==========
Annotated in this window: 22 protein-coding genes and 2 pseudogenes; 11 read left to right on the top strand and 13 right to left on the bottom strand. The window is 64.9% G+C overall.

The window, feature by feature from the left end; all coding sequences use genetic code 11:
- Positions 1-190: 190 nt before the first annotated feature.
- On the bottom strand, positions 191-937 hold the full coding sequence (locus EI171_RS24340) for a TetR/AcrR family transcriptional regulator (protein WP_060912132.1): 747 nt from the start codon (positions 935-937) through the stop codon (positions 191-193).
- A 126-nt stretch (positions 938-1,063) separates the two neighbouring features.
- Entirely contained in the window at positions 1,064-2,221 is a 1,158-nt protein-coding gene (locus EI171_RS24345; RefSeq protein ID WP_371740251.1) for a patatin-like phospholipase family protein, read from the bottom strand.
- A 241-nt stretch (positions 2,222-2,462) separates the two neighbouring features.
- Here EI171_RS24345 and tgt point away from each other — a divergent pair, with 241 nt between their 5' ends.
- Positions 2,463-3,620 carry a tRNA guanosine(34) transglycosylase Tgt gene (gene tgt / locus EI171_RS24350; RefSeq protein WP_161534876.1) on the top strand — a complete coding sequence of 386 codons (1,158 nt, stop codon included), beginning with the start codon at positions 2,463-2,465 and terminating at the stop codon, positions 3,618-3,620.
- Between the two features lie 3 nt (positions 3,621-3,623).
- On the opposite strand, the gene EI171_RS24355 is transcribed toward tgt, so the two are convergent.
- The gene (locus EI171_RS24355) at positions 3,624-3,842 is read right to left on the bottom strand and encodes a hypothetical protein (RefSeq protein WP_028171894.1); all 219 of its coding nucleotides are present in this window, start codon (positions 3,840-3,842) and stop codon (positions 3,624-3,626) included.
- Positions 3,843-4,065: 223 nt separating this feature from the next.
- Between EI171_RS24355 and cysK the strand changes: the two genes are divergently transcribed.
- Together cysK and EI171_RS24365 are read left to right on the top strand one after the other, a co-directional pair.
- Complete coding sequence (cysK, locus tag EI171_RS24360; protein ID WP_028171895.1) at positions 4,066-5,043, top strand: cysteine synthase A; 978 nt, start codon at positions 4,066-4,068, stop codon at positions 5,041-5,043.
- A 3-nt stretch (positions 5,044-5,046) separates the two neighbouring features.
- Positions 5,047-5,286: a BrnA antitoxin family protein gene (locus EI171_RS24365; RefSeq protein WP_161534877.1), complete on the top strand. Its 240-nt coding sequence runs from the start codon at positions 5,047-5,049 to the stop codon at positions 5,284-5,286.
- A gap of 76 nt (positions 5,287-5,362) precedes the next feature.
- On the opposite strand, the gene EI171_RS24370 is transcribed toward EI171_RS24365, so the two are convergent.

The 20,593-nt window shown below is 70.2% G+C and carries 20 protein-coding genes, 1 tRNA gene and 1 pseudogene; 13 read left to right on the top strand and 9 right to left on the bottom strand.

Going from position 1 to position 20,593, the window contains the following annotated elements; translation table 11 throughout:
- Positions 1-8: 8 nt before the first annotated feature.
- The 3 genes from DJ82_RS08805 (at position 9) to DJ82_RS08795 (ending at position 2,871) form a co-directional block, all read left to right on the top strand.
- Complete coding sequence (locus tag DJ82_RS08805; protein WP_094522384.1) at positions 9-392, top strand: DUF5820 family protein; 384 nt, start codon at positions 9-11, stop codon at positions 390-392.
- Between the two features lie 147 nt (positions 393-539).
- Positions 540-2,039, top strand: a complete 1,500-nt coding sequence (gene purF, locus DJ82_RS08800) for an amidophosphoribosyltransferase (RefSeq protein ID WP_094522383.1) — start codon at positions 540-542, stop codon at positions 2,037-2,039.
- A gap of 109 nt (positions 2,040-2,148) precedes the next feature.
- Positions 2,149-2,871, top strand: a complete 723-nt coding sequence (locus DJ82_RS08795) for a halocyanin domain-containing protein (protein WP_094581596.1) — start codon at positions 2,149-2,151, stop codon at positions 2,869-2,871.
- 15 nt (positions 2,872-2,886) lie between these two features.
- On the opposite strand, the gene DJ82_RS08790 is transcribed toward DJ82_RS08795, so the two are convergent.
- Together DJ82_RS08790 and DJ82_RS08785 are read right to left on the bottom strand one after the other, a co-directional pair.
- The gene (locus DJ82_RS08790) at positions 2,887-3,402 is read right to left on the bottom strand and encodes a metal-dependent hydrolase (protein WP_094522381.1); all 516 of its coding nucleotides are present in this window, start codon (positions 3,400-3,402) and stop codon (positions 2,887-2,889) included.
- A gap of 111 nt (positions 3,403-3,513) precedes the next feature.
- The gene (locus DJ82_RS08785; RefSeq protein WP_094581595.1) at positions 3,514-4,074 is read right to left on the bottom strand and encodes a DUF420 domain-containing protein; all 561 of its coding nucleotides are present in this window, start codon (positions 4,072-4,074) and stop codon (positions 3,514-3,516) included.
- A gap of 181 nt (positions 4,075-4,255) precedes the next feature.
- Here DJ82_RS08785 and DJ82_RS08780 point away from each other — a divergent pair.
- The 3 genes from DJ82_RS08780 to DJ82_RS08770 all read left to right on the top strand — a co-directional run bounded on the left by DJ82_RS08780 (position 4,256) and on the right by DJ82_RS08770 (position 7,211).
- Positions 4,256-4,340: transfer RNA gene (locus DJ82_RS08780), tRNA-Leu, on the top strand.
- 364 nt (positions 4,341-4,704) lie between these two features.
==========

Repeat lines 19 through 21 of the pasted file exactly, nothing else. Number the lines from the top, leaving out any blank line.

- A gap of 76 nt (positions 5,287-5,362) precedes the next feature.
- On the opposite strand, the gene EI171_RS24370 is transcribed toward EI171_RS24365, so the two are convergent.

The 20,593-nt window shown below is 70.2% G+C and carries 20 protein-coding genes, 1 tRNA gene and 1 pseudogene; 13 read left to right on the top strand and 9 right to left on the bottom strand.